EL SALVADOR: 2015
Sonsonate Bakery School Project
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Saturday, April 18: We landed safely and on time made our way to the hotel, and visited the job site today. A lot of progress has been made, but we have our work cut out for us! We’re eager to start Monday morning on the various tasks we assigned each other today. Gary has done a great job trying to catch the project up since money delay.
Questions? Please contact Michael Irvine, Board President for New Horizons El Salvador: Working together toward a better future. [email protected]
Questions and Answers…
1) Is there existing utilities readily available on site?
2) Sewer connections (size and condition)?
4) Electrical? What are the estimated demands? Is there an existing electricity ran to the building?
5) Natural gas? Estimated BTU’s of existing equipment plus new demand?
6) Existing slope/grading? Does there need to be any fill added the buildings footprint?
1) List of existing equipment?
2) List minimum equipment needed? Oven? Mixer? Tables? Chairs? Refrigerator?
3) How many students are in the classroom?
4) Type of ovens – Gas or Wood?
After updating with information from Cam and Gary who have been in recent contact with the School, below is a link with an updated description of our project. This will be included in materials we use to raise funds.
In 1998, in the wake of a series of devastating hurricane-generated floods and earthquakes in Central America, Guillermo Gonzalez, a native of El Salvador and a member of the St. Andrew congregation, approached the Church to ask if it could provide financial assistance to support the construction of housing for residents of a small village in that country, named Buenos Aires. Buenos Aires is a village of close to 1,000 people — over half of them under 18, and badly in need of many basic necessities. It is located in the hills, up a badly rutted road, midway between Sonsonate and the country’s capital city of San Salvador.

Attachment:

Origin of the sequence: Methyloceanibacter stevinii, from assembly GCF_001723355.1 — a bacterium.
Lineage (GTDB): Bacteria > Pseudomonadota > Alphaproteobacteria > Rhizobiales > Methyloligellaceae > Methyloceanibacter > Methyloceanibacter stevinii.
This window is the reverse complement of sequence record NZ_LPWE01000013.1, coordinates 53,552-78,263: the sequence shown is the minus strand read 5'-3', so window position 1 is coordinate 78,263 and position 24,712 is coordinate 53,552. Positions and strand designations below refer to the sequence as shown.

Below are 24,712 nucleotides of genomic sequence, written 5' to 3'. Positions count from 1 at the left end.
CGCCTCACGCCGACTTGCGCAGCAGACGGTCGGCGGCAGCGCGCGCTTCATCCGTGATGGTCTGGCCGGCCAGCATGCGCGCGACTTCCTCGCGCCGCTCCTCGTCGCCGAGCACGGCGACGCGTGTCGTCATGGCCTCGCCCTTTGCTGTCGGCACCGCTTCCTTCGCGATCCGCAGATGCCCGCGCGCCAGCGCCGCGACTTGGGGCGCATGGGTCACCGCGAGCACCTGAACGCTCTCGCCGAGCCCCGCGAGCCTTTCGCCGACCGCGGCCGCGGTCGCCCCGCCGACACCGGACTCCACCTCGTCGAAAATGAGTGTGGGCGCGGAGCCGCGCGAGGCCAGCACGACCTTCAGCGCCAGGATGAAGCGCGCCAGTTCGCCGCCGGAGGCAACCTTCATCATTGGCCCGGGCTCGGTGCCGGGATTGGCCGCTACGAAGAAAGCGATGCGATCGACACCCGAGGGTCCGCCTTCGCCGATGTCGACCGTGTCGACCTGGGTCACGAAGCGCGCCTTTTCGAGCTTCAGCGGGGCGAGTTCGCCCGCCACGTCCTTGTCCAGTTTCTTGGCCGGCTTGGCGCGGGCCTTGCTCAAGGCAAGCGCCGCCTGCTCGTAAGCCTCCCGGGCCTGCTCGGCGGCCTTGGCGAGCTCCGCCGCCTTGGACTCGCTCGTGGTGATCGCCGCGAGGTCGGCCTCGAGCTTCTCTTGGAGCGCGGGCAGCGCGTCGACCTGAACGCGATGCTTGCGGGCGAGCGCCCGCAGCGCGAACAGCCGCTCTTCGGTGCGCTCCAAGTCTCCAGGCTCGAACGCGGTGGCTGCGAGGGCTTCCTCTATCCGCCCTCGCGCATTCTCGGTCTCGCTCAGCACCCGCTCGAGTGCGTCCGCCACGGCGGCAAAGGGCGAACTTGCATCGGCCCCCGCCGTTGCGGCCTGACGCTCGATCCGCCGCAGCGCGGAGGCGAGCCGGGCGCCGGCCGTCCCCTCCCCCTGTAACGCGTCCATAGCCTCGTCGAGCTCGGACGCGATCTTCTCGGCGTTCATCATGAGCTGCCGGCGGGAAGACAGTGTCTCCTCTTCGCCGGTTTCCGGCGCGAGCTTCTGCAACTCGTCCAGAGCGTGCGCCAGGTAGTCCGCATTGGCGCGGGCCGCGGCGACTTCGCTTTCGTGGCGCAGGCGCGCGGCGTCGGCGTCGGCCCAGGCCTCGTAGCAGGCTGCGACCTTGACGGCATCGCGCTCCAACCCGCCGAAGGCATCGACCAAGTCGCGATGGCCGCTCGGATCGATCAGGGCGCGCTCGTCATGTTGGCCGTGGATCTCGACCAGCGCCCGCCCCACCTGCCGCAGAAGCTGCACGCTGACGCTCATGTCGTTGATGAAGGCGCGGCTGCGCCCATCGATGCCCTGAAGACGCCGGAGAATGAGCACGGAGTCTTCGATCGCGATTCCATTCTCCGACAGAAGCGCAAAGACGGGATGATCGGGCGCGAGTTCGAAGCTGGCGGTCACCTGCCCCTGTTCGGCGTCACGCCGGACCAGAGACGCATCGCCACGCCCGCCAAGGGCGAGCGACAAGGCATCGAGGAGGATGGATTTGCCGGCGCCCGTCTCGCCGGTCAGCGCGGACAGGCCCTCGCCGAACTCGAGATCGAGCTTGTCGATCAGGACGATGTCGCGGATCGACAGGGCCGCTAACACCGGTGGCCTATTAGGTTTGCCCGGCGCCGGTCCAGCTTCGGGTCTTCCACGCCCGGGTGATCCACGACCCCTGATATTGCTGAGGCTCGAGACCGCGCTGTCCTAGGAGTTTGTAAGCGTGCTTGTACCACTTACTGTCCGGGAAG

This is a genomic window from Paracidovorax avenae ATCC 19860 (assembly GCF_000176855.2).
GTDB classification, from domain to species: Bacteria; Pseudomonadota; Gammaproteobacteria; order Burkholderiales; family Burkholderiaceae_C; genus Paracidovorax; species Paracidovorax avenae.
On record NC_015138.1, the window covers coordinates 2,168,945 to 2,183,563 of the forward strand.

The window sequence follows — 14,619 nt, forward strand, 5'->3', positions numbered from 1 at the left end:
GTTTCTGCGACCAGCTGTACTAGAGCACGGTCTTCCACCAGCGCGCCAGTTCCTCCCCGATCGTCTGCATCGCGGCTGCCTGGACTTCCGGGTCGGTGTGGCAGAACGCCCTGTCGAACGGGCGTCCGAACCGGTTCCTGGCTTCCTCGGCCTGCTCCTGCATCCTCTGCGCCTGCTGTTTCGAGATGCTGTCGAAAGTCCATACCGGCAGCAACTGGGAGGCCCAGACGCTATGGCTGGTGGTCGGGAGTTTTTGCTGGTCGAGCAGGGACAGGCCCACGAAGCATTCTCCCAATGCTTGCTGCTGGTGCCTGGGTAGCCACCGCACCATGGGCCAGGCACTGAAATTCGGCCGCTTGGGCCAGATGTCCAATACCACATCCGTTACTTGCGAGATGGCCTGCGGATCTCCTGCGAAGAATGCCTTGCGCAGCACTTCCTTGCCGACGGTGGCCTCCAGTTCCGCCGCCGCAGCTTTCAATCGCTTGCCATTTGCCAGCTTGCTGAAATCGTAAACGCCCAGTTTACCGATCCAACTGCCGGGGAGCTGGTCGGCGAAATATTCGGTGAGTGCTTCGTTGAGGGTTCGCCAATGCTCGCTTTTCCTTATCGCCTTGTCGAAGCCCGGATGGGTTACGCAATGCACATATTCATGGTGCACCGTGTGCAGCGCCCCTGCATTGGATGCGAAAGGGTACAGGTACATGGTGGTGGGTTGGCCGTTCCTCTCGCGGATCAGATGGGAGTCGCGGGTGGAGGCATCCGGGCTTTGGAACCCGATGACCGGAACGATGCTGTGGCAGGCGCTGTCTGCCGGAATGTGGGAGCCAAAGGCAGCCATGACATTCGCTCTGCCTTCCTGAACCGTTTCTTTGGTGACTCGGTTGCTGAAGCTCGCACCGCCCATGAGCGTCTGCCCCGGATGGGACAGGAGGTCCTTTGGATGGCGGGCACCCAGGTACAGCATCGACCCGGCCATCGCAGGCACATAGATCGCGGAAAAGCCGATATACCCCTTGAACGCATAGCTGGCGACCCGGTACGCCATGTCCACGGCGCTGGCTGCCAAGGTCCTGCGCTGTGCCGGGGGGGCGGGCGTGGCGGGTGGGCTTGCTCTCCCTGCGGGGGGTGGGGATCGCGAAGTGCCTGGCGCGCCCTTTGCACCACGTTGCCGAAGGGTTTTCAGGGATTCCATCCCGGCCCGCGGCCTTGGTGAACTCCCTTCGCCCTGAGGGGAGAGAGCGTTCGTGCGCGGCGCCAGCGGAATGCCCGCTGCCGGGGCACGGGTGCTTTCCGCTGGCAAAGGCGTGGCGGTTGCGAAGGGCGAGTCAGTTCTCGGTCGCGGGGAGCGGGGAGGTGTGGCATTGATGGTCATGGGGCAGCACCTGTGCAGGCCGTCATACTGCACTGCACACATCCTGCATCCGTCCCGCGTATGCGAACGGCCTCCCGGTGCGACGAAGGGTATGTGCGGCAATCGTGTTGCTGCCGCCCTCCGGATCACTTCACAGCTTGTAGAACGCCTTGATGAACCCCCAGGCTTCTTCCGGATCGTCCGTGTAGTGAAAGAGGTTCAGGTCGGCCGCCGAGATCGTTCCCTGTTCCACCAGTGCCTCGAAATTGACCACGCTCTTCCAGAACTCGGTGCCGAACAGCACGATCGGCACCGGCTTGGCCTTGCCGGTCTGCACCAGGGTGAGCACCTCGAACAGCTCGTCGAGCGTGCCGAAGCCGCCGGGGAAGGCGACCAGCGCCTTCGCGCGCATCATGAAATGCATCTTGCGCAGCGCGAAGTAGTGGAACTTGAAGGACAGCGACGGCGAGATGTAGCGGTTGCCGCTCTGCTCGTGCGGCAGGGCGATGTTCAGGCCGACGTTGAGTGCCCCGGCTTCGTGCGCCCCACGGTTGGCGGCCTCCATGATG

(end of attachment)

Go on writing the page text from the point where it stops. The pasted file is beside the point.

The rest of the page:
After meeting with village leaders, local government officials and various local non-profit organizations St. Andrew put together a five-year plan for what it hopes to accomplish in Buenos Aires. Rather than helping with a few projects in one village and then moving on to another village, St. Andrew has made a long-term commitment to stay in Buenos Aires and help the village meet as many of the needs of the villagers as possible.
Since St. Andrew sent down the initial emergency funds in 1998, the church has been a part of many projects in the village and has sent three work groups down to El Salvador.
The first work group went to the village in October of 2002 to construct a pre-fabricated 60-foot long metal building, which will be used by the village as a combination school and community center.
A second “team” was sent to the village in 2004 to build a community center after the church purchased the plot of land where the community center was to be located and then donated both the land and the bulding to the village.
In 2007 the church sent a third team to the village to build an additional school room as the village had outgrown the three-room school building the church had built in 2002 and a second room that World Vision Canada (link) had constructed in 2006.
On April 4, 2010 a fourth team left for El Salvador. The project this time was the construction of a playground as well as a basketball court that also doubles as a mini soccer field.
It is the goal of St. Andrew to serve as a model to other organizations and individuals who wish to help in similar ways in El Salvador. We are more than happy to speak with you and share what we have learned so that you can choose a village to support and them as best as you possible can. If you would like more information about St. Andrew Presbyterian Church and its work in El Salvador please feel free to contact David Irvine at [email protected].